Montana Dental Association Montana Dental Association

Careers in the Dental Profession

Choosing a career can be one of the most challenging decisions one faces. We urge you to consider a career in the exciting and dynamic field of dentistry. This section offers a wealth of information concerning the different disciplines, training programs, and career options available within the dental profession. Persons in the dental professions have a strong social commitment to helping others.

Some of the careers available in the dental field include:

Dentists

Dentistry is a rewarding professional career. Dentists practice in a wide variety of practice settings ranging from traditional private practice to community health clinics that care for underserved populations.

Dentists are some of the most trusted, valued, and essential members of the medical community. In addition to providing crucial oral disease prevention, they also enrich patients' lives by performing surgical restoration and cosmetic improvement. Dentists work with state-of-the-art technology and the ever-evolving nature of dental technique affords opportunities for continual learning and creativity. Eighty percent of dental professionals are self-employed general practitioners, allowing unique opportunities such as flexible hours and the ability to determine your own workload.

To prepare for a career in dentistry, prospective students should receive broad exposure to math and science while in high school. A college degree is then recommended, with a focus on organic and inorganic chemistry, biology, and physics. The American Dental Association suggests students take the DAT (Dental Admissions Test) one year before entering one of the 55 ADA-accredited dental schools in the U.S.

For more information on careers in dentistry, visit the following helpful sites:

ADA Dentist Brochure

ADA Dental Career Fact Sheet

There are numerous loan repayment programs available to help students interested in pursuing a career in dentistry. To learn more about loan repayment programs, visit the following sites:

www.gibill.com/loan-navy.cfm

nhsc.bhpr.hrsa.gov/

www.ihs.gov/MedicalPrograms/Dental/loan.cfm

usmilitary.about.com/cs/joiningup/a/clrp.htm

Dental Hygienists

Dental hygienists use their clinical and interpersonal skills to prevent disease and promote oral health to their patients. They counsel patients regarding nutrition and prevention of oral disease, as well as assist dentists in the removal of calculus and plaque and the application of fluoride and sealants.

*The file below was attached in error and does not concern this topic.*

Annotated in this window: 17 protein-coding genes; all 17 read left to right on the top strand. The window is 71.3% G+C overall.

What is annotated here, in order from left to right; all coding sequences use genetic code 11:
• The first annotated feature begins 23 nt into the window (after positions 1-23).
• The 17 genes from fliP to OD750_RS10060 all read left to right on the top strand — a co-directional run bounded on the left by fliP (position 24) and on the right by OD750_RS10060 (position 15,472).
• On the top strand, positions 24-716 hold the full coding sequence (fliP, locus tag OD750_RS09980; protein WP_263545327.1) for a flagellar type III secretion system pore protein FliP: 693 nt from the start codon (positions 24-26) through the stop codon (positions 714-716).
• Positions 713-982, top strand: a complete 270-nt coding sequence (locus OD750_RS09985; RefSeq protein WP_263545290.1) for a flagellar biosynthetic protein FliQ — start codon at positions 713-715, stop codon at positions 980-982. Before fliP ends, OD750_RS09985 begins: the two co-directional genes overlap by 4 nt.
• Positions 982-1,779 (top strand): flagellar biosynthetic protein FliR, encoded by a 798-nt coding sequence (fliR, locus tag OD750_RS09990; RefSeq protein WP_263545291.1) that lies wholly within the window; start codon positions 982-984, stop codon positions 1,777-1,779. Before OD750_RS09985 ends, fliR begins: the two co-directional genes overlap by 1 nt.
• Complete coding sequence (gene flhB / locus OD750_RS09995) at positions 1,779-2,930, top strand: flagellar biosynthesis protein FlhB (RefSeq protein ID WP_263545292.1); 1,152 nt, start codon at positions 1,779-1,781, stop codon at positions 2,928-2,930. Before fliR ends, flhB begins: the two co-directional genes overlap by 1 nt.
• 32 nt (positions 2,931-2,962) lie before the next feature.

Two years of college training is required to become a hygienist. Upon receiving an associates’ degree, candidates may take licensure exams from state and national agencies that will allow them to practice

For more information on a career as a dental hygienist, visit the following site:

ADA Hygienist Brochure

Dental Assistants

Dental Assistants support dentists and provide a number of dental services. They can begin their careers without a college degree and learn through on-the-job training or a formal education program. Some of the services dental assistants provide are supporting dentists chair-side, taking and processing x-rays, informing patients about their oral health, and performing various office management-related tasks. The outlook for salary and placement of dental assistants depends on the kind of work performed and geographical location.

For more information on a career as a dental assistant, visit the following sites:

ADA Dental Assistant Brochure

Dental Assisting National Board (DANB)

Dental Lab Technicians

If you’re interested in working in health care, enjoy working independently with your hands, and have a flair for the arts, a career as a dental lab technician may be ideal for you. Dental laboratory technicians serve several essential functions in the dental office, including manufacture of prostheses – replacements for lost or damaged teeth that allow patients improved functions and appearance. To this end, they work with a variety of state-of-the-art materials including plastics, precious and non-precious alloys, porcelains and polymer glass combinations.

Although a college degree is suggested, one may also begin a career as a dental tech through on-job-training or a two-year training program.

For more information on a career as a dental lab technician, visit the following site:

ADA Dental Technician Brochure

 

Other helpful sites may be accessed through the following:

ADA Career Resource Center

 

 

Montana Dental Association
38 South Last Chance Gulch, Ste. 205
P.O. Box 1154
Helena, Montana 59624

E-Mail:
800-257-4988 (In Montana only)
406-443-2061 (in the Helena area)
Fax: 406-443-1546